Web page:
UX/UI Crimes #1: Comparably.com

Been meaning to start this series for a long time. Get ready for this Hall of Shame to expand like Jared Fogle‘s list of prison suitors.

I clicked on [hangs head in shame] some click-bait in my Twitter newsfeed to this site:


Irritated, but giving it ye olde benefit of the doubt.

I looked all over the home page for “Register” or something like it. Knowing it’s common for that to appear in the “Sign In” form, I clicked Sign In but, first, two JotaScript Laws of UX/UI:

  1. Instead of a Sign In link, provide fields for username and password. Every time users click for no reason, a kitten dies. Or a puppy, if you’re a dog person.
  2. Provide a Register link regardless of whether you have a Sign In link (it still takes up less space than username and password fields if you’re concerned about space) or fields for credentials. Nobody should have to click just so they can be told they need to register (see “Every time users click for no reason …”).

I shouldn’t have rewarded poor design but — and here’s what’s really sad and stupid about companies like this — I still wanted what they had to offer bad enough to do so. There are far too many times in life when we want so badly to give companies our money, data, or whatever and they make it as difficult as possible. They’re worse than greedy, they’re sadistic.

Sign In took me here:


I surrendered more good will and benefit of the doubt.

Just like I knew that sometimes Register is part of the Sign In form, I know that some Sign In forms are also Register forms — the designers just neglect to share that information with the users.

So I entered my email and what I thought might become my password and …


“I’m a sucker, he’s a sucker, she’s a sucker, wouldn’t you like to be a sucker, too?” – Twisted Sister

Bodycount Clickcount: 2 clicks, 2 form fields

I’m a sucker, so I clicked, “Click here to Sign-Up” which has had two opportunities to appear before I clicked four times (if you included entering form fields–pressing tab counts as a click, for future reference).

Where did I go?

Back to the home page.

I was actually so confused that I went through the entire process again, thinking, “That can’t possibly be right. Something must have gone wrong.”Nope. I’d now gone in a complete circle twice.

Bodycount Clickcount: 4 clicks, 4 form fields

More curious than anything at this point, I thought perhaps users were expected to enter their Job Title … did you just get goosebumps? Did the hairs on the back of your neck stand up? … then be prompted to Sign-up for the honor of exchanging their valuable data for far less valuable data.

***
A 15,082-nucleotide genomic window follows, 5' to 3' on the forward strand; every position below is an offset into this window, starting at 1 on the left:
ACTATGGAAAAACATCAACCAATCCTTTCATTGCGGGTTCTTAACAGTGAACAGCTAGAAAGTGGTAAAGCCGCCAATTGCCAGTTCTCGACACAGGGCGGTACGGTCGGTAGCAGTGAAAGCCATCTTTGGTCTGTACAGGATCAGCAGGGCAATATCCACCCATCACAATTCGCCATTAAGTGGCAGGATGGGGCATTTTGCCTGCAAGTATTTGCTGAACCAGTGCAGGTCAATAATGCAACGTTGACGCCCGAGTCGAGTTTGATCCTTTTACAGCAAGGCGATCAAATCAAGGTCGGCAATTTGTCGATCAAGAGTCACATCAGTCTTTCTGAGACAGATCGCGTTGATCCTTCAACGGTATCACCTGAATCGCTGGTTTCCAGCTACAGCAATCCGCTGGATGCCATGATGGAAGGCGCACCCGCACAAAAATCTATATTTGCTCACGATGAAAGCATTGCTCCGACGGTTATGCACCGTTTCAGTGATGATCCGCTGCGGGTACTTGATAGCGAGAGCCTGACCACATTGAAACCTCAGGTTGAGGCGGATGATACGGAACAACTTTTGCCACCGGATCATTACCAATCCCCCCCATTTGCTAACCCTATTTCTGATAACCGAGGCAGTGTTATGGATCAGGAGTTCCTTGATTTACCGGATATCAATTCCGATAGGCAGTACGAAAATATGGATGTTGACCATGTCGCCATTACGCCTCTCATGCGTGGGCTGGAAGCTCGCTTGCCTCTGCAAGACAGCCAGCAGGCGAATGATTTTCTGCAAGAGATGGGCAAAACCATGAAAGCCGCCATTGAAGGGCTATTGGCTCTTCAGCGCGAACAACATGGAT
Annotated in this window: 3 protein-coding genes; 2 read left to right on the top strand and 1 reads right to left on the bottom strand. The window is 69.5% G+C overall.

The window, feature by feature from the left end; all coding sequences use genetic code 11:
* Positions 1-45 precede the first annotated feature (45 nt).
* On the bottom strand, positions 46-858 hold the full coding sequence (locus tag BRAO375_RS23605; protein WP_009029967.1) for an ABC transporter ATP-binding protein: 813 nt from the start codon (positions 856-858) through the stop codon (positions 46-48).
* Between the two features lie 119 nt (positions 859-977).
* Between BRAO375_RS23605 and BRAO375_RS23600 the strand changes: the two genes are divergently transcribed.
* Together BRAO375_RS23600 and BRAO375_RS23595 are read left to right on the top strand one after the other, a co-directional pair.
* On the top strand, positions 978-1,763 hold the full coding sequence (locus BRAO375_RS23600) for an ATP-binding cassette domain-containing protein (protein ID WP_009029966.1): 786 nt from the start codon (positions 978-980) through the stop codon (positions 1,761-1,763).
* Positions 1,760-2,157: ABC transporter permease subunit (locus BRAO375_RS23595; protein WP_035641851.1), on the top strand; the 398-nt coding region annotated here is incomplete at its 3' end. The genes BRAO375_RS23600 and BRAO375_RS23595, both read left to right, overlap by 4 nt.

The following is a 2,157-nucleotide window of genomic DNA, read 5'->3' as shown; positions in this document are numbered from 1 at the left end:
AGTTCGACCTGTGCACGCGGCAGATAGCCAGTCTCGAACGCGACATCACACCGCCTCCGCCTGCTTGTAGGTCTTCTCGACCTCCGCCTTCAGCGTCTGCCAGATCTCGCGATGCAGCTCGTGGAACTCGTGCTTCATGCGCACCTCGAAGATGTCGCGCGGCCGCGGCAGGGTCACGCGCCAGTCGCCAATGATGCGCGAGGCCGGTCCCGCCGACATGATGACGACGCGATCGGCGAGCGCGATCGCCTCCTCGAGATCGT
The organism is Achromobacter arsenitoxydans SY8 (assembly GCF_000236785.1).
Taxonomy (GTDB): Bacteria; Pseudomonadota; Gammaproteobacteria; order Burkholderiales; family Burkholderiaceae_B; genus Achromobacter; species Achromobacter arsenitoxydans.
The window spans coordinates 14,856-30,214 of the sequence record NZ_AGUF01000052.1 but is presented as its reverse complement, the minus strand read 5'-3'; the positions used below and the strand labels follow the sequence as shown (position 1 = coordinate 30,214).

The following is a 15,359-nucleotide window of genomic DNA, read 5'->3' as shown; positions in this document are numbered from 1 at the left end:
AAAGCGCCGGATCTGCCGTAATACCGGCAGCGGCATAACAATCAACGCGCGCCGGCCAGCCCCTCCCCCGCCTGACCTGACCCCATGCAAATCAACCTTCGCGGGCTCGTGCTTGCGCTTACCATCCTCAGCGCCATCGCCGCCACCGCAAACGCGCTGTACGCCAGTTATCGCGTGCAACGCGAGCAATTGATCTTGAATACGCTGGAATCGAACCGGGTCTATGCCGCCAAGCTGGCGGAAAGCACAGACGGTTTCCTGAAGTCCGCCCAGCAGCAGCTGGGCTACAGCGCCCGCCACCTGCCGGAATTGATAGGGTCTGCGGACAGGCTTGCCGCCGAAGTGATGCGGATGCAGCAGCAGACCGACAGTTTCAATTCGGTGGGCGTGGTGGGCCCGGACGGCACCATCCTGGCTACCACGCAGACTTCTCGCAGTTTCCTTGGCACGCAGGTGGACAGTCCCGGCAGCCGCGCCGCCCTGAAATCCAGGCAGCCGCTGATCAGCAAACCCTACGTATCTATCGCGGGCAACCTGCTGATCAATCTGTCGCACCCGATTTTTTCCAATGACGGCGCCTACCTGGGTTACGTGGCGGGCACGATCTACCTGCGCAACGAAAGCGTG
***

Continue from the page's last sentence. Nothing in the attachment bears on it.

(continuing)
I expected Select Your Job Title to be a search field (despite that it accurately says, “select”) because it seems to me that would be more useful to the user but, the component being labeled clearly, it had this list of NOT job titles:


Only “HR” makes sense. What do you do? “I’m HR.”

Here is the grand finale. The final screw-job. The big, bad boss at the final level:


This is all the monsters released at the end of The Cabin in the Woods.

I was so disgusted I just left. I hope I don’t need to explain why this was the final straw on the camel’s exploding head.

Okay, just in case they’re reading this–because they’re obviously not very bright–I already clicked something that said, “Select Your Job Title” and it opened another menu that said, “Select Your Job Title.” It’s like those infinite pop-up windows that JavaScript newbies make thinking they’re sooooo funny. Or the Blair Witch making you hike in circles. Or like when I clicked four times to register and was taken back to the home page.

I can’t even provide a BodyClickcount for signing in or registering because I never got the chance to do either, even after 9 clicks. Despite my newfound contempt for this site, I have to say that what is even worse is they never got my data. They, like many other companies and sites, designed a site so poorly that it drove business away. Not only that, but did it despite how motivated I was.

I get, I think (I hope … again, this is more benefit of the doubt — I’m an eternal optimist … it often hurts me) I know the intent behind the Job Title thing. Maybe it’s just a mistake that could be remedied by calling that first menu “Select a Job Category.” Maybe the “designers” think that’s nit-picking amongst their split monkey hairs but, frankly, I’m increasingly disinclined to give my benefit of the doubt considering that was just one crime in the context of this whole spree. For reals, maybe you accidentally stabbed your wife once when she walked out of the bathroom but one stabbing in a bloodbath is harder to overlook. Ha! Did you catch that? Bathroom? Bloodbath? I didn’t even do that on purpose. I am SO clever.


About jotascript

Aiming to please. Seeking to impress.
This entry was posted in UI, UX and tagged , , , . Bookmark the permalink.

One Response to UX/UI Crimes #1: Comparably.com

  1. Pingback: UXUI Hall of Fame Welcomes Instagram | jotascript

Leave a Reply

Fill in your details below or click an icon to log in:

WordPress.com Logo

You are commenting using your WordPress.com account. Log Out / Change )

Twitter picture

You are commenting using your Twitter account. Log Out / Change )

Facebook photo

You are commenting using your Facebook account. Log Out / Change )

Google+ photo

You are commenting using your Google+ account. Log Out / Change )

Connecting to %s